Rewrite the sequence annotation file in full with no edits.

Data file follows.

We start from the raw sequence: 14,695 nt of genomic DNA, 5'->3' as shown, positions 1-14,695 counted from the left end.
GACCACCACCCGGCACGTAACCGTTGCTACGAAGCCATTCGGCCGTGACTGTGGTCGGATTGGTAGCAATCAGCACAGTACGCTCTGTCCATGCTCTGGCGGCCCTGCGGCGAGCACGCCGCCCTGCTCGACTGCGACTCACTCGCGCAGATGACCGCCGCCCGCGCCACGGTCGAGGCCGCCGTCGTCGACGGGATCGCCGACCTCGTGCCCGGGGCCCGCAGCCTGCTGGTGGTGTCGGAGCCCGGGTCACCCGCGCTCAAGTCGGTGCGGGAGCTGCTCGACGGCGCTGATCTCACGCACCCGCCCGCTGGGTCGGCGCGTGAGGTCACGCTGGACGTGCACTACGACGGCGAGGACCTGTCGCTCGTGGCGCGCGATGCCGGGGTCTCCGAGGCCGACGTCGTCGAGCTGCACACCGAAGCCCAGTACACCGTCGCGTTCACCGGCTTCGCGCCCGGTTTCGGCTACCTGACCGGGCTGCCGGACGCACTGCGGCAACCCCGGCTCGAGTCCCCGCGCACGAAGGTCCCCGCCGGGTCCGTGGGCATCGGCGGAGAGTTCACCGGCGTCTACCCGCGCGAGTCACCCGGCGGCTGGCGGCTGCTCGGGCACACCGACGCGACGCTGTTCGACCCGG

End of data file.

We start from the raw sequence: 14,695 nt of genomic DNA, 5'->3' as shown, positions 1-14,695 counted from the left end.
GACCACCACCCGGCACGTAACCGTTGCTACGAAGCCATTCGGCCGTGACTGTGGTCGGATTGGTAGCAATCAGCACAGTACGCTCTGTCCATGCTCTGGCGGCCCTGCGGCGAGCACGCCGCCCTGCTCGACTGCGACTCACTCGCGCAGATGACCGCCGCCCGCGCCACGGTCGAGGCCGCCGTCGTCGACGGGATCGCCGACCTCGTGCCCGGGGCCCGCAGCCTGCTGGTGGTGTCGGAGCCCGGGTCACCCGCGCTCAAGTCGGTGCGGGAGCTGCTCGACGGCGCTGATCTCACGCACCCGCCCGCTGGGTCGGCGCGTGAGGTCACGCTGGACGTGCACTACGACGGCGAGGACCTGTCGCTCGTGGCGCGCGATGCCGGGGTCTCCGAGGCCGACGTCGTCGAGCTGCACACCGAAGCCCAGTACACCGTCGCGTTCACCGGCTTCGCGCCCGGTTTCGGCTACCTGACCGGGCTGCCGGACGCACTGCGGCAACCCCGGCTCGAGTCCCCGCGCACGAAGGTCCCCGCCGGGTCCGTGGGCATCGGCGGAGAGTTCACCGGCGTCTACCCGCGCGAGTCACCCGGCGGCTGGCGGCTGCTCGGGCACACCGACGCGACGCTGTTCGACCCGG